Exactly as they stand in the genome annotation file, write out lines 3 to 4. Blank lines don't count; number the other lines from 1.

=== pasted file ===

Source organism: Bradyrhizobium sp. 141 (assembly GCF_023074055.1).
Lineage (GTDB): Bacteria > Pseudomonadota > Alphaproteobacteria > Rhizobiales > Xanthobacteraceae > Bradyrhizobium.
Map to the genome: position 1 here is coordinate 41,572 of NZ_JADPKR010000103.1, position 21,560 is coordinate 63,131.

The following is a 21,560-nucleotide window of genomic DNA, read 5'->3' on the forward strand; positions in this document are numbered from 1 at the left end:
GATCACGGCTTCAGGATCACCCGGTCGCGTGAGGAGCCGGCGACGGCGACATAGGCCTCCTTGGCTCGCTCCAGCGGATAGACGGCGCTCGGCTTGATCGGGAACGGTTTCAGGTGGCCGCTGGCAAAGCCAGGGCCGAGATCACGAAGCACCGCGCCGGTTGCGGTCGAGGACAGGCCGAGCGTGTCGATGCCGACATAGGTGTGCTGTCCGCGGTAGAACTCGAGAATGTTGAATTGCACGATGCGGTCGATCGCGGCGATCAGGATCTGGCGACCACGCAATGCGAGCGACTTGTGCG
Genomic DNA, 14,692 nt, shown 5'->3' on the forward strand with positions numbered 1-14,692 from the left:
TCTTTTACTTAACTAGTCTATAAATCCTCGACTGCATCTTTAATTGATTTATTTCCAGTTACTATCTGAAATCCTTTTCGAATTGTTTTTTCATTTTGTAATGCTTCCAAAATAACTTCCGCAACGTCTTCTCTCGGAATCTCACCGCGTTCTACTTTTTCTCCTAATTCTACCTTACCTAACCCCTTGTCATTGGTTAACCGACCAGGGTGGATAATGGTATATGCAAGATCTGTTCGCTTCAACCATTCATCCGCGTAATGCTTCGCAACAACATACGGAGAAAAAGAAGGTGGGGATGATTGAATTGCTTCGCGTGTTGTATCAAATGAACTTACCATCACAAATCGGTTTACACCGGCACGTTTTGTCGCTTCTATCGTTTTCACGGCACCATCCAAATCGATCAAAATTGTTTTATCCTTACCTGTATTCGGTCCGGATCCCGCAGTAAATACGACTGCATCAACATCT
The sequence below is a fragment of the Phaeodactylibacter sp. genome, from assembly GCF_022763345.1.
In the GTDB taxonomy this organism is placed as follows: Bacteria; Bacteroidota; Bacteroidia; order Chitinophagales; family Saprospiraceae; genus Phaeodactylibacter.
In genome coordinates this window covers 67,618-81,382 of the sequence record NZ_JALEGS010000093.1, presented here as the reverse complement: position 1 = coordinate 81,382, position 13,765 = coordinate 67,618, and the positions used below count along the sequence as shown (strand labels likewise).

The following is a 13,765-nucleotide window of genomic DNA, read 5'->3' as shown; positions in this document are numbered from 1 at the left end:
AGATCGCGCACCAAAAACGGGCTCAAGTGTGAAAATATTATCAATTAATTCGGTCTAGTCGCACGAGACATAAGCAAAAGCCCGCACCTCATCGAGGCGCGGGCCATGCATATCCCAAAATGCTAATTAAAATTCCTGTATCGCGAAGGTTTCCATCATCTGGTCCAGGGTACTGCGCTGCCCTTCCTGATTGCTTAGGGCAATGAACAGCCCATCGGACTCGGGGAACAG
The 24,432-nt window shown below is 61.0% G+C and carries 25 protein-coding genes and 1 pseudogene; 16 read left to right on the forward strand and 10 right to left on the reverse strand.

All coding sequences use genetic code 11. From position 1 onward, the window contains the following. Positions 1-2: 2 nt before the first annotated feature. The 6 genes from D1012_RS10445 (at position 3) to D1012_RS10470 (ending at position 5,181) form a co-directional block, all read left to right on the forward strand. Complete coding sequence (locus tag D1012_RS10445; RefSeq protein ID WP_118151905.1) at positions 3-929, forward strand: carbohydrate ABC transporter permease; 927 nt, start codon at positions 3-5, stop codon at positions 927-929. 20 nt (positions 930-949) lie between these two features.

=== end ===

Map to the genome: position 1 here is coordinate 41,572 of NZ_JADPKR010000103.1, position 21,560 is coordinate 63,131.

The following is a 21,560-nucleotide window of genomic DNA, read 5'->3' on the forward strand; positions in this document are numbered from 1 at the left end: